I have learnt that both helping and main verb should be in the same tenses.

For example: The design of ABC was influenced by DEF. In the above sentence, since the main verb influenced is in past tense, the helping verb was is appropriate.

However, I have seen the following sentences, where the tenses of both helping verb and the main verb do not match.

For example:

  1. The design of ABC is influenced by DEF
  2. He is scared by many incidents.

Both in examples 1 and 2, the tense of helping verb is doesn't match with the tense of main verb.

Is this wrong or acceptable? Please explain.

  • It is correct because in the last two examples those are not verbs. They are adjectives.
    – InitK
    Jan 26 '16 at 16:55
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    @InitK This is not true. In both examples the form ending in -ed is not an adjective but a past participle. Participles may act as adjectives, but in these examples the participles act as components of the perfect construction. Jan 26 '16 at 17:36
  • 1
    English is influenced by many factors. It's simply wrong to assume that just because influenced is a past tense form, TO BE should be was in all such constructions. Jan 26 '16 at 17:50
  • 1
    Flair, this is a complicated question which deserves a detailed answer which will take me several hours to compose. In the meantime: a) Discard the proposition that " helping and main verb should be in the same tenses", which is true only in very limited circumstances and only when you use the term tense in a very vague and non-technical sense b) Read our tag-wiki on verb-forms, which will give you a start on the ideas I will have to include. Jan 26 '16 at 17:57
  • 1
    @FumbleFingers You could try and argue that with will have beaten but not will be beaten that's not more going to be in the past that will beat! Passivising a sentence doesn't put part of it further into the past Jan 27 '16 at 16:56
  1. It is raining.
  2. It was raining.
  3. She has gone.
  4. She had gone.
  5. They are influenced.
  6. They were influenced.
  7. They can leave.
  8. They could leave.

Another term for "helping verbs" is "auxiliary verbs".

In each sentence in (1-8) we can see an auxiliary verb and a main verb. In English only the first auxiliary can have any tense. In the sentences above we can see that in (1,3,5,7) the auxiliaries are in the present tense. In sentences (2,4,6,8) they are in the past tense.

The verbs after the auxiliaries never have any tense. In English we have three verb forms that have no tense. There are two participles: the -ing form and the 3rd form. There is also the plain form.

We use the -ing form in continuous constructions such as (1,2). Notice that only the auxiliary changes when we go from present tense to past tense. We can use a past or present tense auxiliary with the same participle, raining.

We use the 3rd form in perfect constructions such as the present perfect or past perfect as shown in sentences (2, 3). Again notice that only the auxiliary verb changes when we go from present tense to past tense. We can use a past or present tense auxiliary with the same participle gone. Notice that for many irregular verbs the 3rd form is different from the past tense form. The past tense of GO is went not gone.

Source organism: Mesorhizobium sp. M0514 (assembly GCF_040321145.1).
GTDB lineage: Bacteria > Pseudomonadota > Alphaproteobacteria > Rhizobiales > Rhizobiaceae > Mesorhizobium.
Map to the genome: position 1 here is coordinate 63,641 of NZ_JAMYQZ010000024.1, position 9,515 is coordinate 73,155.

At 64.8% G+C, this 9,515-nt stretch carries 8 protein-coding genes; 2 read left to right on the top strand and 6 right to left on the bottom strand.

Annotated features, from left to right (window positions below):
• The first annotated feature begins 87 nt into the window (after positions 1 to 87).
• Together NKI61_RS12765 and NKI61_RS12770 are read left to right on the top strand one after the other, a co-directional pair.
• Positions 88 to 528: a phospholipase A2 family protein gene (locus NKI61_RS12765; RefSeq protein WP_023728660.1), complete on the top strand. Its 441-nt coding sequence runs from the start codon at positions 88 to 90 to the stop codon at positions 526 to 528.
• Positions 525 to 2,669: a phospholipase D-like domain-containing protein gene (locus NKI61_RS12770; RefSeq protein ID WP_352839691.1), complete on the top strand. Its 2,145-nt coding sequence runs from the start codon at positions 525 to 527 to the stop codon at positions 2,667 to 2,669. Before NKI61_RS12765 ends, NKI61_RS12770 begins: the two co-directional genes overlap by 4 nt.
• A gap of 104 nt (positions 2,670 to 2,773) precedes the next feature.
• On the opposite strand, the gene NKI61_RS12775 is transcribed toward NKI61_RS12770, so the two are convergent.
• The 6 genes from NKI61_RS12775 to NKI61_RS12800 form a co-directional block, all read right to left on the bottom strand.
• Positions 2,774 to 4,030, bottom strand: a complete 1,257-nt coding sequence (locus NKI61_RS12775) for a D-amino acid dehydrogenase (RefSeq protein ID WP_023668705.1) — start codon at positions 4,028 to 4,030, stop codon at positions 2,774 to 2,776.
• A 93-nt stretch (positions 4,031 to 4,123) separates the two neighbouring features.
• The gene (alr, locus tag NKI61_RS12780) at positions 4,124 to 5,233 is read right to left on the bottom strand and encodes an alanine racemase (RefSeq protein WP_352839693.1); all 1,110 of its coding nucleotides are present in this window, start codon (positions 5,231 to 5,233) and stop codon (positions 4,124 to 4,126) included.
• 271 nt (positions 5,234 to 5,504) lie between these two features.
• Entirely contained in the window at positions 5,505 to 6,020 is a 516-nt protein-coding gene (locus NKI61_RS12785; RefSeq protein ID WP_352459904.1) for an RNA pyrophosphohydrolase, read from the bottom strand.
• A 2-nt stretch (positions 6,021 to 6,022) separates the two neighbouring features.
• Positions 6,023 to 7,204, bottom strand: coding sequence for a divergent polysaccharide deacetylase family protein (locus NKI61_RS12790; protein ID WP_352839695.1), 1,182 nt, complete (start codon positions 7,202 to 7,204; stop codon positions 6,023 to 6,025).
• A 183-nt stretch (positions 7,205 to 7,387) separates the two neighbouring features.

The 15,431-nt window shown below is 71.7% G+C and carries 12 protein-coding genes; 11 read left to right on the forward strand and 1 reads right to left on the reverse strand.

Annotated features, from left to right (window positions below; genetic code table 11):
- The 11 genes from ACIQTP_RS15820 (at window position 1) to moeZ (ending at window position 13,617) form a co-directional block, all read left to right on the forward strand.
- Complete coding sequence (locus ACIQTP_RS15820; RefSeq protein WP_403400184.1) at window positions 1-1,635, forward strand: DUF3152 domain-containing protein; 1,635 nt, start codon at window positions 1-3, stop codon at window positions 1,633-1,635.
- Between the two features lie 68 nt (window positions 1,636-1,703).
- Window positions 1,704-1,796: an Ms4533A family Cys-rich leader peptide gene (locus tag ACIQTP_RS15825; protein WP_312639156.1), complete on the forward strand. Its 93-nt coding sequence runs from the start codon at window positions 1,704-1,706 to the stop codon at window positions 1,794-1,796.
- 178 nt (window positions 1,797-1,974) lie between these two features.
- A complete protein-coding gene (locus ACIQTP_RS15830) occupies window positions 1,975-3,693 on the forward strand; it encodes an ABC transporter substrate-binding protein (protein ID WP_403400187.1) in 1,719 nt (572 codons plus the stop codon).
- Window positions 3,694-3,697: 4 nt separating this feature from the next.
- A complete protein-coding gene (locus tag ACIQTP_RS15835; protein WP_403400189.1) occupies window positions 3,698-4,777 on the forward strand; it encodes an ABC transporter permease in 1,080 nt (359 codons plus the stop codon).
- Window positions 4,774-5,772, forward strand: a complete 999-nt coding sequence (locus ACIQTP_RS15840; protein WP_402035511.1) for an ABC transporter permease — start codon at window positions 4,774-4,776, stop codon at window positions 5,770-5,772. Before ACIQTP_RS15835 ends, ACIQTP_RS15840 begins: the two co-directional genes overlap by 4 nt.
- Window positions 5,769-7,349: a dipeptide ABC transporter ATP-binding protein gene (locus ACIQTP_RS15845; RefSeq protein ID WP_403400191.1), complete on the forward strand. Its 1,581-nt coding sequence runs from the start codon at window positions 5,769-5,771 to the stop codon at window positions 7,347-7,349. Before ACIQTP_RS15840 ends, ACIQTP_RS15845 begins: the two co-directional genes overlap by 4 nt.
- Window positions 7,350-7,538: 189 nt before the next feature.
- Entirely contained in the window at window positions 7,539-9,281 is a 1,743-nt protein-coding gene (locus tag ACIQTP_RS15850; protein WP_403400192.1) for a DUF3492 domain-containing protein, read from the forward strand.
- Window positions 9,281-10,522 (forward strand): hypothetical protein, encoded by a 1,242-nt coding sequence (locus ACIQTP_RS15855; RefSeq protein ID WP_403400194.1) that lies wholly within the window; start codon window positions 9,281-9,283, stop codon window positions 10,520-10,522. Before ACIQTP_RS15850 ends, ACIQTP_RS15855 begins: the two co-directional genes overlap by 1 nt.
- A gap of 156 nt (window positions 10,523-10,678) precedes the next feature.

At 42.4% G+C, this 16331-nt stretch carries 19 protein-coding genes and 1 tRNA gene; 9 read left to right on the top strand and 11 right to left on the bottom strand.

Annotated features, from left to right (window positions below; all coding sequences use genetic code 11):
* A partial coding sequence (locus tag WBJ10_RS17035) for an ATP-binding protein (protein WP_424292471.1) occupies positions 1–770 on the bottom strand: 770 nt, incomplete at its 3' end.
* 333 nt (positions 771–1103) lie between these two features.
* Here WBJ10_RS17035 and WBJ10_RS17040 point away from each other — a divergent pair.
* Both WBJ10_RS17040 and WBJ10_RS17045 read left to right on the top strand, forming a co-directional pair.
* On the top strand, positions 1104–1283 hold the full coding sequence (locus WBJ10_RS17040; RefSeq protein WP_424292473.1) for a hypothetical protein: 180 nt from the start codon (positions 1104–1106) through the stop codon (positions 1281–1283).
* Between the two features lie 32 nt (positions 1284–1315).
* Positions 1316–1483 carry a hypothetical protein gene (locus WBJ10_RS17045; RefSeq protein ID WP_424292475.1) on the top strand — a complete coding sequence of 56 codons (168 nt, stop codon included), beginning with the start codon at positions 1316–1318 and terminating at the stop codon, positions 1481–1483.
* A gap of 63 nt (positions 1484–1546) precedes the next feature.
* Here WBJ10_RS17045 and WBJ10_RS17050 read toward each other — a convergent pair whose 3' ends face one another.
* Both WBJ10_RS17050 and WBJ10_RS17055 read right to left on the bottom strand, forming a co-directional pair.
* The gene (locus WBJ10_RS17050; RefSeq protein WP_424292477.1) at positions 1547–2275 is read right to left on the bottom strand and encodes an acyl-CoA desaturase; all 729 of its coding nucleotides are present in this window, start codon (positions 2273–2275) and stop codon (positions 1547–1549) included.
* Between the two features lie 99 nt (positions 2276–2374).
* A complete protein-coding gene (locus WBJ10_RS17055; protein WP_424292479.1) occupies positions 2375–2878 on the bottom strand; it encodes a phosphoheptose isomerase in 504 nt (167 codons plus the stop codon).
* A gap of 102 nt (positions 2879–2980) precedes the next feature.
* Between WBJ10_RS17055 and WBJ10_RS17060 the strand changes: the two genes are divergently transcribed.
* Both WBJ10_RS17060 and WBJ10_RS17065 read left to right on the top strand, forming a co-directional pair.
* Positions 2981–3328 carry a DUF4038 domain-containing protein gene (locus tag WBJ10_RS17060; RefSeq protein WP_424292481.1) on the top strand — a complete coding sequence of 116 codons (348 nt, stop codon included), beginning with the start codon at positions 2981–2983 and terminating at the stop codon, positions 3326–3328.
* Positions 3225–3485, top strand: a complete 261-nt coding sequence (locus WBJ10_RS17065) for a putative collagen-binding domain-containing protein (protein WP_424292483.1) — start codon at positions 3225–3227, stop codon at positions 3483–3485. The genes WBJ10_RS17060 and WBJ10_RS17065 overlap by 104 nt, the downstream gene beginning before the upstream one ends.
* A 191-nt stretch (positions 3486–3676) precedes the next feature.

We also use the 3rd form in passive constructions as shown in sentences (4, 5). Again notice that the only the auxiliary changes when we go from present tense to past tense. We can use a past or present tense auxiliary with the same participle, influenced. Notice that even though the past tense form of many verbs looks the same as the 3rd form, we only see the third form after auxiliary verbs. Here we see the 3rd form of INFLUENCE, not the past tense!

In sentences (7,8) we see past and present forms of the modal auxiliary verb CAN. Notice that we always use a plain form after modal verbs. It doesn't matter what tense the modal verb is in.


When we have auxiliary verbs or 'helper verbs', only the first auxiliary verb in the verb phrase has tense. All the verbs afterwards are always participles or plain forms. Participles and plain forms have no tense. In English the 3rd form and the past form often look the same. But the verbs we see after an auxiliary are never past tense. Therefore, both of the Original Poster's sentences are perfectly grammatical.

Grammar notes:

Some grammars and EFL course books call the -ing form the 'present participle' and the 3rd form the past participle. These are stupid names for these words. These words have no tense. We can use the past participle in present tense sentences and the present participle in past tense sentences. The grammarians who gave these words these stupid names died a long time ago, so we don't need to be angry with them any more.

According to some grammars, modal verbs don't have tenses. However, most grammarians agree that they do.

  • +1 I think it would be more accurate to say that grammarians agree on what modals have, they just disagree about what to call it. Me, I don't think finite verbs have 'tense' either: what most of them have is distinct forms which may be elicited to mark either the tense or the modality of the utterance in which the verb appears. Jan 27 '16 at 17:22
  • @StoneyB Some grammarians think that CAN and COULD are distinct verbs, which is what I was angling at really. Jan 27 '16 at 17:24
  • Sometimes they are, but not always. Jan 27 '16 at 17:31
  • @StoneyB 'to mark either the tense or the modality of the utterance' <-- Do you mean the time reference or modality? Jan 27 '16 at 17:31
  • @StoneyB I agree. I think reported speech backshifted can type could is very different from so-called modally remote could, for example. Jan 27 '16 at 17:33

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